Software Engineering Majors Guide

Table of Contents

What Does it Mean to Study Software Engineering?

According to the U.S. Bureau of Labor Statistics (BLS), software engineering is the "design, development, testing, and evaluation of the software and systems that enable computers to perform applications."

Software engineers work with a variety of programming languages, such as C++ and Java. They might work to modify existing software applications or creating new ones from scratch. The duties of a software engineer may also include setting up and maintaining computer networks.

The ability to program is, of course, the primary requirement. Software engineers must analyze and solve computer application problems. And though IT majors and professionals are stereotyped as inept social actors, it is actually very important for software engineers to possess good written and verbal communication skills. Most of their work will involve teammates with a variety of backgrounds, from fellow programmers to technical writers, marketers and project managers.

Employers usually require entry-level software engineers to possess bachelor's degrees, but an associate degree combined with work experience may sometimes be sufficient for a startup or a rapidly expanding company. Experience and continued education can enable a software engineer to advance to management or a top executive position.

Because technology changes quickly, it is essential for software engineers to remain current in their field. Graduate degrees are looked upon favorably (especially for management positions), though not required. Many software vendors, such as Microsoft, Java, and Cisco, offer certification programs to assist software engineers in their professional development.Not surprisingly, nearly all of these engineering degrees are available from online colleges and universities, as software and Web development become more tightly integrated.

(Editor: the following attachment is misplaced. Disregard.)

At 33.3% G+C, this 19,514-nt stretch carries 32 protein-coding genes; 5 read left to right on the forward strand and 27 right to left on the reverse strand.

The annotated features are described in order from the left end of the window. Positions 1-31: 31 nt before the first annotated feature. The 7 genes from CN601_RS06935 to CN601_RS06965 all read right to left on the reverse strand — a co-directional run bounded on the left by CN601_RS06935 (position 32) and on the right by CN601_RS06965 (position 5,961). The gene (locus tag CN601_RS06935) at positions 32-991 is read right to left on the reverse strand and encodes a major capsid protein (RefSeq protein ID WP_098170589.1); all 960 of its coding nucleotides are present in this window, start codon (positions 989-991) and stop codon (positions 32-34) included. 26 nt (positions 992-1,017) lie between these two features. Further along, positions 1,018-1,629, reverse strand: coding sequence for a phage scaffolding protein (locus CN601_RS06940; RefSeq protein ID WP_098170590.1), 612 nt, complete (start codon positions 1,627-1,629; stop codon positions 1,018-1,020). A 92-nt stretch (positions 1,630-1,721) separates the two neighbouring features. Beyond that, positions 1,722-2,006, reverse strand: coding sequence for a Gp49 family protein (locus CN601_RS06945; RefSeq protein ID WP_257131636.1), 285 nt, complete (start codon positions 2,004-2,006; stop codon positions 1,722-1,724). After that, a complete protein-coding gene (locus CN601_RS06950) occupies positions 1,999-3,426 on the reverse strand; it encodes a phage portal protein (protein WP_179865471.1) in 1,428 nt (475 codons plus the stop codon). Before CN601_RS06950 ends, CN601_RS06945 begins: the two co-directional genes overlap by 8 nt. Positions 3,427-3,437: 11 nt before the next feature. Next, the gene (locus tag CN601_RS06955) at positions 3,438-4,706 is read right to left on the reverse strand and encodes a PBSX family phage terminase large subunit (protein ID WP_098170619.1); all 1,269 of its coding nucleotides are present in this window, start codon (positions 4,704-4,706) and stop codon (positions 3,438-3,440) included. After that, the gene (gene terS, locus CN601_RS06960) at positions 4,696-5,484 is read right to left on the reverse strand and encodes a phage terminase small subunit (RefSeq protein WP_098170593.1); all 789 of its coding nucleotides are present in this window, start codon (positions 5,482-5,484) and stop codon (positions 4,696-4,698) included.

The outlook for careers in software engineering is very favorable. The BLS expects software engineering to be one of the fastest-growing occupations over the next 10 years. Continued growth in the computer systems field and related industries should create more job opportunities for software engineers.

Successful Software Engineering Majors Have:

Technical Skills

During their college degree programs, software engineering majors should develop strong technical abilities through repeated exposure to a variety of new and traditional technologies. Students learn the principles of technical innovation by tracing the history of computers and software through to present systems and beyond.

Software engineering majors often get the earliest opportunities to experiment with new technologies. Many technical innovations come from experiments at major engineering colleges and universities. The Internet allows students to quickly distribute their new software for peer review and testing. Based on the results, some software engineering majors start to enjoy their first tastes of professional acclaim while still attending classes.